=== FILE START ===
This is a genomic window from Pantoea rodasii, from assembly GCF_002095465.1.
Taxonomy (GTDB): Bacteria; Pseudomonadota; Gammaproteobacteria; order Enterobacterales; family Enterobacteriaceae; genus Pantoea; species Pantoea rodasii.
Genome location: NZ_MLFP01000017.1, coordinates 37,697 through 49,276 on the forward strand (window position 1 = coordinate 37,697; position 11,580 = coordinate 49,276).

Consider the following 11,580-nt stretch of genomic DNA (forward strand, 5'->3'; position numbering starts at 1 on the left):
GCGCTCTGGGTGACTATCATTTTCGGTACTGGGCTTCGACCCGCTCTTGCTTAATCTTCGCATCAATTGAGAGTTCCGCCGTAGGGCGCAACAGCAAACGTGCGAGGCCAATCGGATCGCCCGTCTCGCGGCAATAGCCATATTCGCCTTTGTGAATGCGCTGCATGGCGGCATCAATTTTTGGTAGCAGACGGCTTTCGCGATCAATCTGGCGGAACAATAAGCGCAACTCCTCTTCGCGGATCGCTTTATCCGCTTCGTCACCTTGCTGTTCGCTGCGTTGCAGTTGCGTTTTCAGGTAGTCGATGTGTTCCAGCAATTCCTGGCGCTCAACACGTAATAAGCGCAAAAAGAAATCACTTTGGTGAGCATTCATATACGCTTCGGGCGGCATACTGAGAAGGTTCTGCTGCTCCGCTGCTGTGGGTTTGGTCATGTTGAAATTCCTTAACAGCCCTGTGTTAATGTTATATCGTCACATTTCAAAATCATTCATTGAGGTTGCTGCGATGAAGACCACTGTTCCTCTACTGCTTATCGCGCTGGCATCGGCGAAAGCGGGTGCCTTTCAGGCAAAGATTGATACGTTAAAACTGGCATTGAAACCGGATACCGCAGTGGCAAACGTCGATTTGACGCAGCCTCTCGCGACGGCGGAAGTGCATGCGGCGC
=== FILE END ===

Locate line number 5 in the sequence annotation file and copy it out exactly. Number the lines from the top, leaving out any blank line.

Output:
GCGCTCTGGGTGACTATCATTTTCGGTACTGGGCTTCGACCCGCTCTTGCTTAATCTTCGCATCAATTGAGAGTTCCGCCGTAGGGCGCAACAGCAAACGTGCGAGGCCAATCGGATCGCCCGTCTCGCGGCAATAGCCATATTCGCCTTTGTGAATGCGCTGCATGGCGGCATCAATTTTTGGTAGCAGACGGCTTTCGCGATCAATCTGGCGGAACAATAAGCGCAACTCCTCTTCGCGGATCGCTTTATCCGCTTCGTCACCTTGCTGTTCGCTGCGTTGCAGTTGCGTTTTCAGGTAGTCGATGTGTTCCAGCAATTCCTGGCGCTCAACACGTAATAAGCGCAAAAAGAAATCACTTTGGTGAGCATTCATATACGCTTCGGGCGGCATACTGAGAAGGTTCTGCTGCTCCGCTGCTGTGGGTTTGGTCATGTTGAAATTCCTTAACAGCCCTGTGTTAATGTTATATCGTCACATTTCAAAATCATTCATTGAGGTTGCTGCGATGAAGACCACTGTTCCTCTACTGCTTATCGCGCTGGCATCGGCGAAAGCGGGTGCCTTTCAGGCAAAGATTGATACGTTAAAACTGGCATTGAAACCGGATACCGCAGTGGCAAACGTCGATTTGACGCAGCCTCTCGCGACGGCGGAAGTGCATGCGGCGC